“The spokesperson further reported that Smith had divested himself of any interest in Darman Group over a decade ago. He said that Smith would participate in the VLT selection process.”

The Inspector General added, “Smith’s actions belie any recusal on his part.”

The report added, “Further evidencing that Smith did not in fact remove or attempt to distance himself from the selection process, in a November 13, 2009 e-mail with an attached chart of the most recent updated VTL bidders information, Majority Counsel Mayer commented, ‘Assume you received this for today’s meeting.’ Of note, Mayer copied both Senators Smith and Adams on the e-mail. In addition, in a December 17, 2009 email exchange, Mayer asked Higgins to evaluate the potential of a Shinnecock casino on Aqueduct and, upon receiving a response, instructed Higgins to forward the information solely to Smith. If Smith intended to recuse himself, he apparently did not share his recusal with counsel.

“In fact, while publically Smith maintained a fa├žade of recusal, testimonial and documentary evidence reveal that Smith was very much involved in advocating for AEG, including advocacy to the Governor. Governor Paterson related that toward the end of 2009, he ‘got the impression’ that Smith had a preference for AEG. Upon being pressed, the Governor acknowledged, ‘Then fine, yes, he spoke to me about AEG.’

“It is further clear that, at a minimum, Smith utilized his position to act as AEG’s eyes and ears in the Senate. Most notably, in a January 13, 2010 email exchange, two weeks before AEG’s tentative selection, AEG-affiliated lobbyist Hank Sheinkopf and AEG member Lawrence Roman discussed the favorites among the decision makers as divulged by Smith and others.”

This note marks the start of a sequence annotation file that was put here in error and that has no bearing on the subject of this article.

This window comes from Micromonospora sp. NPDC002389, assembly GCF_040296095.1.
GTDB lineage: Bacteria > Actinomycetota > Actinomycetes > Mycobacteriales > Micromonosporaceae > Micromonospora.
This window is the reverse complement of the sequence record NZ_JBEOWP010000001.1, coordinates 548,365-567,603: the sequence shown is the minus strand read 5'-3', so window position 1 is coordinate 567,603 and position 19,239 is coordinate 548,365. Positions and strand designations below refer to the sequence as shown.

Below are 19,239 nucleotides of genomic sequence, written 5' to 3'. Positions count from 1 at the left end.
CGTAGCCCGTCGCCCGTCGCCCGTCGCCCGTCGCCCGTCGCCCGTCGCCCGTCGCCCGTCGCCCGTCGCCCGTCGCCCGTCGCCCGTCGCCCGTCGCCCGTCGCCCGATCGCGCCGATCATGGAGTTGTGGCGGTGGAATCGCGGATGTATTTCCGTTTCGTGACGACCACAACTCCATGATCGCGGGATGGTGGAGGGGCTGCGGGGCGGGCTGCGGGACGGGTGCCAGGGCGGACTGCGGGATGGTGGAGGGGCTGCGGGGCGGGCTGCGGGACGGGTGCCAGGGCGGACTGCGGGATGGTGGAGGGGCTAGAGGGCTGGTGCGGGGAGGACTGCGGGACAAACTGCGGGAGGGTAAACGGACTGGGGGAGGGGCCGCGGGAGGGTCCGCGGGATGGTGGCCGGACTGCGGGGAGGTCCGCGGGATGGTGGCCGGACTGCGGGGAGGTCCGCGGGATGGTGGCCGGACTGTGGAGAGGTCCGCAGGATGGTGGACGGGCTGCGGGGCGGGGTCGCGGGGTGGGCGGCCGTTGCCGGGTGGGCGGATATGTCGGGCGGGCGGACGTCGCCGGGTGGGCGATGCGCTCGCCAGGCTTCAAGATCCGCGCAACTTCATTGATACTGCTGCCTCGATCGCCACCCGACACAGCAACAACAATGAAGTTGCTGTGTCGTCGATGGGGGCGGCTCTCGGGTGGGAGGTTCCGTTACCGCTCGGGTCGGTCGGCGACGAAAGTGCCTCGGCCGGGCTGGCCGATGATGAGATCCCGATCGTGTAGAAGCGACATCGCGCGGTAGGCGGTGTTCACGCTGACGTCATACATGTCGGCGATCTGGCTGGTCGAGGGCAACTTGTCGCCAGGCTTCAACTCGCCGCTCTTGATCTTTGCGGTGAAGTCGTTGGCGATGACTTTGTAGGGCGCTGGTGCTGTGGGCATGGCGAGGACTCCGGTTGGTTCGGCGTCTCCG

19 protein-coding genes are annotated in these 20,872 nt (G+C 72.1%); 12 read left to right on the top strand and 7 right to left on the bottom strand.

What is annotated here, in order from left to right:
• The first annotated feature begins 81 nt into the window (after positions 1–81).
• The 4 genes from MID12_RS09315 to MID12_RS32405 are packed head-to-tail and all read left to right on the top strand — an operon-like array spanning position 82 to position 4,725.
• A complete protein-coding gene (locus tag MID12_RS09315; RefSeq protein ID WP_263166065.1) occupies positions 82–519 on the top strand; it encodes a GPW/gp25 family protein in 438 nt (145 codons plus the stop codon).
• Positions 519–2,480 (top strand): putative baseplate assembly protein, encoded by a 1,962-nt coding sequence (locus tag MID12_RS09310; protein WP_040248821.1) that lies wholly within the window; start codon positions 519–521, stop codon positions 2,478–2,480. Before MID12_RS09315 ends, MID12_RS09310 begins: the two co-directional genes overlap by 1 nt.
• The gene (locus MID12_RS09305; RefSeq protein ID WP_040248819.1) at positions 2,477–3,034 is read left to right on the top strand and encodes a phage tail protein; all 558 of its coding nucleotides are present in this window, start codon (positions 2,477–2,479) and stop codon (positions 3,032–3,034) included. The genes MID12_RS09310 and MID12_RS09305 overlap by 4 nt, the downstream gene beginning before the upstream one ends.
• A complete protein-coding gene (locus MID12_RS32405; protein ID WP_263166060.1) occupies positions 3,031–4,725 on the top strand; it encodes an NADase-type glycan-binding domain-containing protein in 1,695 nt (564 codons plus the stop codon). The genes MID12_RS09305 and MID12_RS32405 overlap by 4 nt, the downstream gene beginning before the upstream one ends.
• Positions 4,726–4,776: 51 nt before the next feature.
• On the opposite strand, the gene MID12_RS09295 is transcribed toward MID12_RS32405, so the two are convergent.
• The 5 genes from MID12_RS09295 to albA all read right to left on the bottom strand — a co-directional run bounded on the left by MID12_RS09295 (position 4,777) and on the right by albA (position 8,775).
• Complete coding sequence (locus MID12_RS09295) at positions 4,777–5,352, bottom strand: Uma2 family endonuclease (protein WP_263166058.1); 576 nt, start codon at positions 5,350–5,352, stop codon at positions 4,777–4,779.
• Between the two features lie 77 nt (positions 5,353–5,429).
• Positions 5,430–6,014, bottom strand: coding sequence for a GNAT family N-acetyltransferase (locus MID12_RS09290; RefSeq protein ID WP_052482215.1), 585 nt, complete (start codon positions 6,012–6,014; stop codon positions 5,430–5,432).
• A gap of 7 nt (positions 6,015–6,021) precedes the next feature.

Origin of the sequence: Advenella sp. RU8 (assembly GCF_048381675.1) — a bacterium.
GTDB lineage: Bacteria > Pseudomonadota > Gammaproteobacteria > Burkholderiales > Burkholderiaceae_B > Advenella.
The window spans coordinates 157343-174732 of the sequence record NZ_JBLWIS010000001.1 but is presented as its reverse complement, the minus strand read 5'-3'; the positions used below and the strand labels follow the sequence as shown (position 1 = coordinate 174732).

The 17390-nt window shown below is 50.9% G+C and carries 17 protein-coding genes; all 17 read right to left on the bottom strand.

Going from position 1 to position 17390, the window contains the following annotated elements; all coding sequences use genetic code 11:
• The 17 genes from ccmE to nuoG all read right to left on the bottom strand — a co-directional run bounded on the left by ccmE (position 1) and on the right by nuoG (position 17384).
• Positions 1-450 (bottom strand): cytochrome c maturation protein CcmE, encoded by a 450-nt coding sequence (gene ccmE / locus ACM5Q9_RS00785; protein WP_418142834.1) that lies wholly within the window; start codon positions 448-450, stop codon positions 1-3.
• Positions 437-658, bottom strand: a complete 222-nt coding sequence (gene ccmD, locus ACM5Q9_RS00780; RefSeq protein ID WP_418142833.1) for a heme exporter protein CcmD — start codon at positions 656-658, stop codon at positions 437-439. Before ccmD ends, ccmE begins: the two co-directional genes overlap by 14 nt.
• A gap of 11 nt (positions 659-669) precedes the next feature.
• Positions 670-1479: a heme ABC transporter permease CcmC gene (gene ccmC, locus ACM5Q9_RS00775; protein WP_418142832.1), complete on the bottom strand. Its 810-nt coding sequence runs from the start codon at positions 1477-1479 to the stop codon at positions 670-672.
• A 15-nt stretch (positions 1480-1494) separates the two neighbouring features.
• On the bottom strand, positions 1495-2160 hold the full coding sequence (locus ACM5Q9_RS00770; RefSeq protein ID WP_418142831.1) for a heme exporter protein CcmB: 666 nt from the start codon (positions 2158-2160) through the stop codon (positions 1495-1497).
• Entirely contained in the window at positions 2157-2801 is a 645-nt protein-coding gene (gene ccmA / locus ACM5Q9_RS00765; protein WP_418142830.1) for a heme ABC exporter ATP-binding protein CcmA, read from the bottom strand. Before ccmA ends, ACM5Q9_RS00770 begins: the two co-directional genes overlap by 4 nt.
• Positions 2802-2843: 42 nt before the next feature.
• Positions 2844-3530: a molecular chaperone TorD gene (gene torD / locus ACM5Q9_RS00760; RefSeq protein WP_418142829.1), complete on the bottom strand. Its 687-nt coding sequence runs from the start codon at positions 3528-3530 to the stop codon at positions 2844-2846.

The final component in the report says that “in total, the Inspector General determined that competing vendors and their associates contributed more than $100,000 to relevant officials during the bidding process. The Inspector General found that AEG coordinated its contributions with the Democratic Senate Campaign Committee and one of its component entities even instructed a subcontractor apparently unconnected to the Aqueduct project to make a contribution in order for the monies to be pooled with other contributes from other AEG members.

“The Inspector General determined that lobbying activity pervaded the selection process transforming a public procurement into what one witness aptly characterized as a ‘political freefor all.’ Particularly in regard to the Senate, this rampant, unbridled lobbying emphasized the benefits of political access to the detriment of analysis and relevant criteria and produced an environment which fostered the ethically problematic conduct found by the Inspector General in regard to several Senate officials, including Senators Smith, Sampson and Adams.”

To add insult to injury, Smith, Sampson and others attended the victory party for AEG after it was announced by Paterson that the company had won the bidding process.

Fisch’s report could affect the November 2 elections since most officials named and criticized in the report are Democrats, and up for reelection. But he also identified former Senate Republican leader Joseph Bruno as a chief author of the 2008 law that led to largely unrestricted bidding on what promises to be New York’s most lucrative contract.

Fisch, a dapper, white-haired lawyer with a downstate accent, is a Harvard Law School graduate who began his public career in 1959 at the storied State Investigation Commission. He could have retired a decade ago, but accepted Paterson’s offer to become inspector general two years ago.

After AEG was disqualified, the contract to build and operate about 4,525 of the machines at the thoroughbred track in Queens was awarded to Genting New York LLC.